Finally, a male artist is speaking up regarding the #SaladGate controversy, and it's none other than Vince Gill, who says he's been incredibly inspired by his female peers over the years.

“That's one of the greatest tragedies in this stretch of life for me,” Gill tells the Houston Press of the absence of female artists on country radio. “Because I've been inspired as much or more by women artists, equally, than I have as men. So if there's only a couple that are getting the opportunity to really knock it out of the park at radio, then you just go, 'What about Patsy Cline / Kitty Wells / Tammy Wynette / Loretta Lynn?’

“I could go on and on and on and on and name you about 50 great female artists,” Gill continues. “And I don't know why that is. To me, they're making much more ... interesting records. They're saying more things I'd prefer to hear, lyrically and song-wise, and that's compelling."

Gill isn't just saying these things, either; he's acting on his words, too. He produced Ashley Monroe's new album and raves about her talent.

"This Ashley Monroe kid, she writes songs like she's 80 years old," Gill says. "It's remarkable, and it's not dumbing it down. It's not going for the lowest common denominator. It's so refreshing, you know?"

Even if he didn't have anything to do with her album, Gill tells that he would still be a "huge fan of that kid."

"I love what she does ... She writes great songs and sings like a bird — that's all I ever have had much interest in musically, is that — so she epitomizes what I try to be and what I like and what I'm most drawn to," he continues. "It was a pleasure making a record with her. Her songs are so good, and she sings so good that, well, I'll just get out of the way."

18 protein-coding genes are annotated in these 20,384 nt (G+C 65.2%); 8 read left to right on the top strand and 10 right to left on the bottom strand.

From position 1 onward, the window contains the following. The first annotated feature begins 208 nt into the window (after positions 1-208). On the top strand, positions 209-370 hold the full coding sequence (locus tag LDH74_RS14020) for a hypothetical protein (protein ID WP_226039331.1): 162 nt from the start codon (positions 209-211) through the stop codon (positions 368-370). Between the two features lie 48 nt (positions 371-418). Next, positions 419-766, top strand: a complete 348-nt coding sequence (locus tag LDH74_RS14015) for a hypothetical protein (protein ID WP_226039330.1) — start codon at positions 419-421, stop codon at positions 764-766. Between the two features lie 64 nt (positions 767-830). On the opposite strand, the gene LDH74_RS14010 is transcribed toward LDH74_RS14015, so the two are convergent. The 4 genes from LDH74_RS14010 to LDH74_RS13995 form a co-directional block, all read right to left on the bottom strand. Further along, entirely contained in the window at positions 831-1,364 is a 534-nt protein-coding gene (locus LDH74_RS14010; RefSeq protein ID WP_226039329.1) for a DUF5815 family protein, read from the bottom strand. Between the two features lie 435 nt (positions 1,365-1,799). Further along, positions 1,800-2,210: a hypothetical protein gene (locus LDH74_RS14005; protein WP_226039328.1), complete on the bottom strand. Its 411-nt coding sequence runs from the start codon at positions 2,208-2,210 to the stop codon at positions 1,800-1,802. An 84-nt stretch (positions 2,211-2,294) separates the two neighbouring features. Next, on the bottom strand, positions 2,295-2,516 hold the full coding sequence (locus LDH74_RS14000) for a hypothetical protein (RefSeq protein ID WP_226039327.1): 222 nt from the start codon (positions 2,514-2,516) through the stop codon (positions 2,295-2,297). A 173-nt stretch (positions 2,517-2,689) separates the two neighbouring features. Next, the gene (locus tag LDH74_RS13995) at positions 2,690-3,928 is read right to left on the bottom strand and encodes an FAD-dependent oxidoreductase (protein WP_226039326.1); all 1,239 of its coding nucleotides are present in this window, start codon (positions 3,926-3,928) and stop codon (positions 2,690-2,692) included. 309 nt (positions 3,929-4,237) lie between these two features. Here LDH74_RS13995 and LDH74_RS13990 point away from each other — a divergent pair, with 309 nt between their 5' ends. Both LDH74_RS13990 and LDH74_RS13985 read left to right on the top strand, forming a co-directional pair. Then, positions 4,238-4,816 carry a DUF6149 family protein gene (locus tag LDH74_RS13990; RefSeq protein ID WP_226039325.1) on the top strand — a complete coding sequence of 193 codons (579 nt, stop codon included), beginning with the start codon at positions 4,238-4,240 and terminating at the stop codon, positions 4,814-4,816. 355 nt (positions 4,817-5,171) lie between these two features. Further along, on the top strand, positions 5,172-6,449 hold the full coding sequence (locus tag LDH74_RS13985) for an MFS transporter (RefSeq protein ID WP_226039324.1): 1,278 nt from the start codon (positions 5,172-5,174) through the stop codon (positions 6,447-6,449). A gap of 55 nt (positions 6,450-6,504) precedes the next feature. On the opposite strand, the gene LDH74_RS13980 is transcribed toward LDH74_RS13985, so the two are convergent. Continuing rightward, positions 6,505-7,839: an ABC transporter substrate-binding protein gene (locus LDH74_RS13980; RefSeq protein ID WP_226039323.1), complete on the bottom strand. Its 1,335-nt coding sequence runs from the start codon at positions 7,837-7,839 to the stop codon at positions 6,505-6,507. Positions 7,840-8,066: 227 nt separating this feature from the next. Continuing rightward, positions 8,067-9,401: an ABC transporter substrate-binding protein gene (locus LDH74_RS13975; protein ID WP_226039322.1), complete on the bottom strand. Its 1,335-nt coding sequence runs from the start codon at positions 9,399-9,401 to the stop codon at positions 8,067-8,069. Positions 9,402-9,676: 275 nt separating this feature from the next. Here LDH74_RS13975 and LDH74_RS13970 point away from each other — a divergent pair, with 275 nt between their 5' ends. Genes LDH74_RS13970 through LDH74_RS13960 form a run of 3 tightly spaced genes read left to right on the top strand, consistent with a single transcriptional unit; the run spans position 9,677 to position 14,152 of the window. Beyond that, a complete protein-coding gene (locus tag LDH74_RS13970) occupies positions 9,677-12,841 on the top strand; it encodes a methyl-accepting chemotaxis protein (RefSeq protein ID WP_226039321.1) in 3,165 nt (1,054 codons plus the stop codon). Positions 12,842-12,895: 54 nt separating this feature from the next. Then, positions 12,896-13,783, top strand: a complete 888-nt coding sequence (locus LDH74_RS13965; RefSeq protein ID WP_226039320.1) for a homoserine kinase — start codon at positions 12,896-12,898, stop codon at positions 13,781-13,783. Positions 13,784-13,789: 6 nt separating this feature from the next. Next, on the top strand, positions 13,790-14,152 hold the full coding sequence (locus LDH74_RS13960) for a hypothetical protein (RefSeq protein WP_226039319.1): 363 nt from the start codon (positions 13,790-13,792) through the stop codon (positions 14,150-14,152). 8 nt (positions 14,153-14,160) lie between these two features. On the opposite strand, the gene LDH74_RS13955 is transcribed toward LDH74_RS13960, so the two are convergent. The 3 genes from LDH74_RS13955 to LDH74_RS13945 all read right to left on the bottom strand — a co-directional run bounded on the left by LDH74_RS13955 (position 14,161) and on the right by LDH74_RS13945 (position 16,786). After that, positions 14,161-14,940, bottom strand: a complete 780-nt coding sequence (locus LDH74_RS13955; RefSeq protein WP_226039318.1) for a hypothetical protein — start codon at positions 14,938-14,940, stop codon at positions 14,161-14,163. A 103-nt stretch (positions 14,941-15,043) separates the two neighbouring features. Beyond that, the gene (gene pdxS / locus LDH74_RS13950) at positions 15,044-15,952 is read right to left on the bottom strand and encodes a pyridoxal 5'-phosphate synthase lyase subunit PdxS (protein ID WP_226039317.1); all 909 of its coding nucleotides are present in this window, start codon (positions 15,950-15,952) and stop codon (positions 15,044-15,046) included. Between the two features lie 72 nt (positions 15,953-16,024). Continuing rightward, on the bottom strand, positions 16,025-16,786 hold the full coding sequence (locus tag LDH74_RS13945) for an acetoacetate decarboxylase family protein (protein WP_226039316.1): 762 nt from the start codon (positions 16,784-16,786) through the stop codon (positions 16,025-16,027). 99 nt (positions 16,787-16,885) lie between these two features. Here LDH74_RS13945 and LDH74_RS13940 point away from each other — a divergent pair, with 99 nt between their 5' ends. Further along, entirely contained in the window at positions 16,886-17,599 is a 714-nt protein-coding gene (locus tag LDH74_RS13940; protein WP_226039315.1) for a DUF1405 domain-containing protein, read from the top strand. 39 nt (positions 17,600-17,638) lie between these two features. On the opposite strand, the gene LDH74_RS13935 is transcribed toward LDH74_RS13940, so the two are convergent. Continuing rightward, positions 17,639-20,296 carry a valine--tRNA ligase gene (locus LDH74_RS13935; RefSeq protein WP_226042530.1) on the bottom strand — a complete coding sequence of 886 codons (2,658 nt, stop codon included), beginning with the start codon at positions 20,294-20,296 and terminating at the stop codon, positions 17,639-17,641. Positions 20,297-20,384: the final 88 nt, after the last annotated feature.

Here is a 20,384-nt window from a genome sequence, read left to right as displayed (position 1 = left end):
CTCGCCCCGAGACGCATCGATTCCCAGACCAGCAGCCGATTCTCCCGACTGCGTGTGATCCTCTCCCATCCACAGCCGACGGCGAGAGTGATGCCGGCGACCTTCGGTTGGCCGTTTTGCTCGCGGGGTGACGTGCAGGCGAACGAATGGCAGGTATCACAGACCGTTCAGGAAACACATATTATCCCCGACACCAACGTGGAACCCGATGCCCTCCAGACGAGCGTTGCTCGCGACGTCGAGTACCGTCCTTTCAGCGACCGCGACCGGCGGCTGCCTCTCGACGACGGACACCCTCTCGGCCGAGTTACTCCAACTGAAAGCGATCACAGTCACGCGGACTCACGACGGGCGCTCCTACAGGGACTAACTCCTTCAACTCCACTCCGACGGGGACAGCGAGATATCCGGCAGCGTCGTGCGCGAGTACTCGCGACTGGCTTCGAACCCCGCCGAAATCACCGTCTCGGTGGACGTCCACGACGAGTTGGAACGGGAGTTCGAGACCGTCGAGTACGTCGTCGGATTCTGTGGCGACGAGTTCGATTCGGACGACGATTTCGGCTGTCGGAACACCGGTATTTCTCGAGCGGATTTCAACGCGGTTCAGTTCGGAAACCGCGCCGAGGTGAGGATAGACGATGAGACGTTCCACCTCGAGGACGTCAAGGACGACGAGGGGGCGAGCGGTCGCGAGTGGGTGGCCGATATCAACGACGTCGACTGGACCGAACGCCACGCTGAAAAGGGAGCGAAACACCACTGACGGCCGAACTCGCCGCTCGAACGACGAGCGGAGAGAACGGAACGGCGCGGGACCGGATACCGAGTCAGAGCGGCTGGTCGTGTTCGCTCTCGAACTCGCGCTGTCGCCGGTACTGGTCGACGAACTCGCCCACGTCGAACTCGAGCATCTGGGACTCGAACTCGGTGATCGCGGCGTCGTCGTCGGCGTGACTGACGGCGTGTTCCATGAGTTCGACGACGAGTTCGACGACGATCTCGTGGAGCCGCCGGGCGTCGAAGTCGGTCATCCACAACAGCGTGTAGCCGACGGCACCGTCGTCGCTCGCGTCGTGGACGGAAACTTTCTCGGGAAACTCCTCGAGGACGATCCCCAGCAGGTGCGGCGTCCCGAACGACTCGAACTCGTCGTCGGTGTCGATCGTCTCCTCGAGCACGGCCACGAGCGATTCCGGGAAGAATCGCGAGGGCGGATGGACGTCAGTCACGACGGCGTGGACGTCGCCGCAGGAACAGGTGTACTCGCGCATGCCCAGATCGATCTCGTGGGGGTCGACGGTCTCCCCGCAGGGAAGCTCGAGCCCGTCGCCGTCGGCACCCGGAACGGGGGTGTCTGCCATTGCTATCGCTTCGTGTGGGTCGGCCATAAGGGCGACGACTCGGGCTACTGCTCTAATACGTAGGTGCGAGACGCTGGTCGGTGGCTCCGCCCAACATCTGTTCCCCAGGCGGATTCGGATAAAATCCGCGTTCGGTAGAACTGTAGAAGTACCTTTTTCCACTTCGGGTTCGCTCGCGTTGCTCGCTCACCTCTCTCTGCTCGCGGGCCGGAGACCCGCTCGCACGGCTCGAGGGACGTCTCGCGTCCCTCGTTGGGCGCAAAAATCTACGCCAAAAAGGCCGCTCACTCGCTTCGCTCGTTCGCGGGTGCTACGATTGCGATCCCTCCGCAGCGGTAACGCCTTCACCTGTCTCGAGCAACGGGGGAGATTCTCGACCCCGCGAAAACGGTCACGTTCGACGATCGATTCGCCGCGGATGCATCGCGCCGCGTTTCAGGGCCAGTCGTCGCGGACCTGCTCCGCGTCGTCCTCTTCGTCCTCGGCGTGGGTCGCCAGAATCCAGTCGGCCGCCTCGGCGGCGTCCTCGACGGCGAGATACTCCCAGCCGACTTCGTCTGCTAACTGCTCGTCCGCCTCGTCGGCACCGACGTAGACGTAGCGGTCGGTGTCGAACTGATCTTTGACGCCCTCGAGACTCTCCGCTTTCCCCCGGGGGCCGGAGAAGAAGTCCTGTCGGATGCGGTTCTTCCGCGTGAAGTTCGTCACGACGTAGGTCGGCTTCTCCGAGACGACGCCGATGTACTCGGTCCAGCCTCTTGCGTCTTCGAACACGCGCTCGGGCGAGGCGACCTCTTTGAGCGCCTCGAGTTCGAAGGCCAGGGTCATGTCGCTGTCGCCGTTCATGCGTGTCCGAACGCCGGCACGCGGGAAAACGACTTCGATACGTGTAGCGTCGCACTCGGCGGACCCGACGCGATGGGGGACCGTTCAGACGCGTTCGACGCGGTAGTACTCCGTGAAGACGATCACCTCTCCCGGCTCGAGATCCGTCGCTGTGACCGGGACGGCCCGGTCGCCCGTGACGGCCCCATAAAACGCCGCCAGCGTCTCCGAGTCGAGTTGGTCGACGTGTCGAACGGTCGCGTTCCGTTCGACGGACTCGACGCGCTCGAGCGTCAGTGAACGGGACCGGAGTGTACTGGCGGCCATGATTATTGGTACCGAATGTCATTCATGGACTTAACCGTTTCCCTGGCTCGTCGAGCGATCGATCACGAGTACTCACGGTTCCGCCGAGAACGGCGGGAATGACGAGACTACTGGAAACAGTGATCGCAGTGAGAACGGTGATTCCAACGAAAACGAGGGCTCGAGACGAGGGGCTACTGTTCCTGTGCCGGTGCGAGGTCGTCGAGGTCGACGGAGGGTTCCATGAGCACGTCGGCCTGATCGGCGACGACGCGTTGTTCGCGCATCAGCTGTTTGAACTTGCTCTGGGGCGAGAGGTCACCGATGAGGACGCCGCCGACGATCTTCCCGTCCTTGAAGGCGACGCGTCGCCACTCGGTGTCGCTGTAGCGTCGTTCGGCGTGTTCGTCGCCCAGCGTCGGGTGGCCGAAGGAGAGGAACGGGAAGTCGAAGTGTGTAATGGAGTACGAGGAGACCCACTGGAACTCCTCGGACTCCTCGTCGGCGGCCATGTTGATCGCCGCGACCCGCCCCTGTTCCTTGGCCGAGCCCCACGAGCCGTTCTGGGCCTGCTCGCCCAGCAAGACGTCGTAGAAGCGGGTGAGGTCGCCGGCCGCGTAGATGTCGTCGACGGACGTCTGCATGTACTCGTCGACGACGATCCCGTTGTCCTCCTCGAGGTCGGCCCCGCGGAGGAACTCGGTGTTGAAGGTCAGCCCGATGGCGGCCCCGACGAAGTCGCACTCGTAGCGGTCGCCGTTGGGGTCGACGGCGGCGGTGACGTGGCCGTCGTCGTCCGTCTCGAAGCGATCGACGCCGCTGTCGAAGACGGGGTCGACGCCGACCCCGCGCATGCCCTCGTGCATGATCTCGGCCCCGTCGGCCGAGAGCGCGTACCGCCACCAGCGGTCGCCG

Coming from an artist who's won a plethora of Grammys and is a Country Music Hall of Famer, that's a huge compliment. But, as a "tomato" (aka, a woman) in the country music industry, Monroe hasn't been heard as much as her male counterparts. Gill wants to see that change.

"More than anything, I'm just rooting for her to really hit a lick and be successful because I think our music would be a lot better off if she was heard," he says. "There's others in our country music world that [are] just not that inspiring these days, and to me, she is something that is -- that hearkens back to how great Dolly Parton is and how great Loretta Lynn is and all those people who wrote some great songs and sang like angels.

"I just think that the female side of our world is just not broad enough as it should be," Gill adds. "There's just a handful of females out there that are really having a huge presence in the industry, especially in radio, and then you look at the history of the contributions — I probably can name you as many women that have been inspiring to me as men — it kills me that they're not out at the forefront like I think they deserve to be, all these women making compelling records, writing really great songs, really more interesting than a lot of it."

Gill wrapped up a Vince Gill & Friends Tour this spring, on which he was joined by Monroe, his daughter Jenny Gill and Charlie Worsham. Monroe's forthcoming record, The Blade, is set for release on July 24 on Warner Bros. Nashville.

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